Shares of FireEye (NASDAQ:FEYE) rose 4% on June 16 after a Bloomberg report claimed that the cybersecurity company had "rebuffed takeover proposals from multiple parties earlier this year." The report, which cites unidentified sources, claims that FireEye rejected at least two suitors that made offers below its expectations of $30 or more per share.

Image source: Getty Images.

Who were the suitors?

One suitor has been identified as Symantec (NASDAQ:NLOK), which recently agreed to buy cybersecurity company Blue Coat for $4.65 billion. Buying Blue Coat gave Symantec cloud and network-based security solutions to complement its own security solutions for PCs, data centers, email, and mobile devices. But acquiring FireEye would also give it "best in breed" proactive threat prevention services which are certified by the U.S. Department of Homeland Security.

The other suitor wasn't named, but previous rumors suggested that networking giant Cisco (NASDAQ:CSCO) was interested. Cisco's security portfolio, which was beefed up by its acquisitions of SourceFire and ThreatGRID, generated $1.4 billion in the first nine months of fiscal 2016. Adding FireEye's tools to that mix would make its bundles of networking hardware, software, and security solutions more attractive to enterprise customers.

But were FireEye's expectations too high?

However, it might have been unrealistic for FireEye to expect anyone to bid over $30 per share (about $4.4 billion) for the company. Its stock currently trades at under $17, a discount to its IPO price of $20.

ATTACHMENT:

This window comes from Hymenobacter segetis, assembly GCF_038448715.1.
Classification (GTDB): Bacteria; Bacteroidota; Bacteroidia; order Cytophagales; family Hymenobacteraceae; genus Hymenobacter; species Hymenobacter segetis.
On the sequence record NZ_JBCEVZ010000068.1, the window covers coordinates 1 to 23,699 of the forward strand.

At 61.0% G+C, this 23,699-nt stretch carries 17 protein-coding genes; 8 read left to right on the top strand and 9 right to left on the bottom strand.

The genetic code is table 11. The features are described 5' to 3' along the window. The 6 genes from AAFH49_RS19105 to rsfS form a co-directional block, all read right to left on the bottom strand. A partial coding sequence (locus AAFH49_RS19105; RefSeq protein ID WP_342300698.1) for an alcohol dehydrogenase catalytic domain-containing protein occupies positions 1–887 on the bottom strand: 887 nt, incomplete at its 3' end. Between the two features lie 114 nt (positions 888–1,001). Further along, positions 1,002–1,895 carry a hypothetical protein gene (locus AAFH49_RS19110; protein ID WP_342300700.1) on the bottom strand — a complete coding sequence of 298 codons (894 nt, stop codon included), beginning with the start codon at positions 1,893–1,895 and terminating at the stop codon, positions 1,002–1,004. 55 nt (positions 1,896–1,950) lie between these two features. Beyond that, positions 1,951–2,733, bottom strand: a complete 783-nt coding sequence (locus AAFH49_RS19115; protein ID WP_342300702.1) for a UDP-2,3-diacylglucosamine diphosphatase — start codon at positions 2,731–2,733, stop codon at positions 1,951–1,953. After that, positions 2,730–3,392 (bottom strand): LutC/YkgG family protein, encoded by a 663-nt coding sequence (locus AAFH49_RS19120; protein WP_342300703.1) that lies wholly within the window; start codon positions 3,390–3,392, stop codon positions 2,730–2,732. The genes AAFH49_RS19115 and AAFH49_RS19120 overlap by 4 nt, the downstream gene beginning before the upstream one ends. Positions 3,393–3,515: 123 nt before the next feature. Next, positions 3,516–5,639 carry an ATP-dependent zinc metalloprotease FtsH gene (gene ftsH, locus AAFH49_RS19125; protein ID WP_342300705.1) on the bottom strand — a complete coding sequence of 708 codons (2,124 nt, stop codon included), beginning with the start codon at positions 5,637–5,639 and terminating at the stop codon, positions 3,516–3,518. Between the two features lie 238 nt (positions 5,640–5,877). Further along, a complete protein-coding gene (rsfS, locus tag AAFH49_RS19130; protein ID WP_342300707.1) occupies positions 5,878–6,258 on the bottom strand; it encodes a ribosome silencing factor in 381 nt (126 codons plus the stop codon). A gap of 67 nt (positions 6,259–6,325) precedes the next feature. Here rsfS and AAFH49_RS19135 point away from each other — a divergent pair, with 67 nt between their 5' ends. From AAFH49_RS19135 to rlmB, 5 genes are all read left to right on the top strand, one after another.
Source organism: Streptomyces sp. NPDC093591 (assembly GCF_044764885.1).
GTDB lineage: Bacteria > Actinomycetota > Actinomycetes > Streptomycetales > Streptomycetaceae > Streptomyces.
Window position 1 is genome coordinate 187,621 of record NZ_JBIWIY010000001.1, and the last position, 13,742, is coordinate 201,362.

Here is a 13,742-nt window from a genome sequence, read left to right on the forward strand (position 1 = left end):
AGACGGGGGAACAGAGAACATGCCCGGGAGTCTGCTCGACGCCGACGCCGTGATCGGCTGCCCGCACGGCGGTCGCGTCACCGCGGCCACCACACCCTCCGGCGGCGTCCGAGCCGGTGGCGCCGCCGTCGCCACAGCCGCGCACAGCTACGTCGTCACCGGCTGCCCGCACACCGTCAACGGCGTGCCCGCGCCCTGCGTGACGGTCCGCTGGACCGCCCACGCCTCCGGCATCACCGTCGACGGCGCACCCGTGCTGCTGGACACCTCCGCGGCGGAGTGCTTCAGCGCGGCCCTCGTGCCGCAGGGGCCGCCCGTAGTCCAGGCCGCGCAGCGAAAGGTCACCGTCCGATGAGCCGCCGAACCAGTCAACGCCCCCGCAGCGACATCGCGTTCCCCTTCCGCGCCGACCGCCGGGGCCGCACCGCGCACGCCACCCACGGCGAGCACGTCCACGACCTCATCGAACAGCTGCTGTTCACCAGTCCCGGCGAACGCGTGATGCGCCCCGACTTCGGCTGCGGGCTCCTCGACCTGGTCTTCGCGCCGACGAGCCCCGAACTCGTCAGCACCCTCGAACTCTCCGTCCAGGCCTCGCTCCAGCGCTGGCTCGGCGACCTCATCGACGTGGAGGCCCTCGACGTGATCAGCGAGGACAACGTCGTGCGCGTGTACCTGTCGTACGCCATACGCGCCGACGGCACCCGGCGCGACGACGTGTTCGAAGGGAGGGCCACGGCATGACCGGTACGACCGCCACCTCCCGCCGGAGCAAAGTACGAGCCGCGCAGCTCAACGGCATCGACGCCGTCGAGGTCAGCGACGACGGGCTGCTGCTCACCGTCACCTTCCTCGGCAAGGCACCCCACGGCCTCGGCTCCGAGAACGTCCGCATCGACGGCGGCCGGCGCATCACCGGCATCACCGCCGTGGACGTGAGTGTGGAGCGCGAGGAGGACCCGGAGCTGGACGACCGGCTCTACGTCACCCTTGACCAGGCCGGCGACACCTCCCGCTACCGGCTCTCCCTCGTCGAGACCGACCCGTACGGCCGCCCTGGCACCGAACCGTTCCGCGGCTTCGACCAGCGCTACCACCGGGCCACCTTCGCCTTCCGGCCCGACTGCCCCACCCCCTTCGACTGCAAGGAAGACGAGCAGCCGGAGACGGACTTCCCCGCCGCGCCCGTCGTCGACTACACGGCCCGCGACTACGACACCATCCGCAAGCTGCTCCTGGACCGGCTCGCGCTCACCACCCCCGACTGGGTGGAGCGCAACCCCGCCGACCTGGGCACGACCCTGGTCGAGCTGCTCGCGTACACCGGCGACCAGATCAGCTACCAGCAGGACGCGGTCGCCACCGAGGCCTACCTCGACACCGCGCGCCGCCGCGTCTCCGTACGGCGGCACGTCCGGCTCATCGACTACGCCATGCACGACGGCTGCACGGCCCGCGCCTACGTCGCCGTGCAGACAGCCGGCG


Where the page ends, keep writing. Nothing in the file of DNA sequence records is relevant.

FireEye is unprofitable, and its rapid cash burn rate has resulted in secondary and convertible debt offerings. Its longtime CFO resigned last July, and CEO Dave DeWalt recently stepped down. Last quarter, billings and revenue growth both slowed down considerably compared to the prior year quarter. Those negative signs indicate that FireEye stock could slide further and be acquired at a lower price. However, Bloomberg claims that FireEye is no longer trying to sell itself under its new CEO Kevin Mandia.

The key takeaway

FireEye has fallen nearly 70% over the past 12 months due to its slowing growth, and investors shouldn't believe that any rumor-based rallies are sustainable. For now, investors should see if FireEye's cloud-based subscription efforts can stabilize its growth, boost its margins, and slow its cash burn rate over the next few quarters.


This article represents the opinion of the writer, who may disagree with the “official” recommendation position of a Motley Fool premium advisory service. We’re motley! Questioning an investing thesis -- even one of our own -- helps us all think critically about investing and make decisions that help us become smarter, happier, and richer.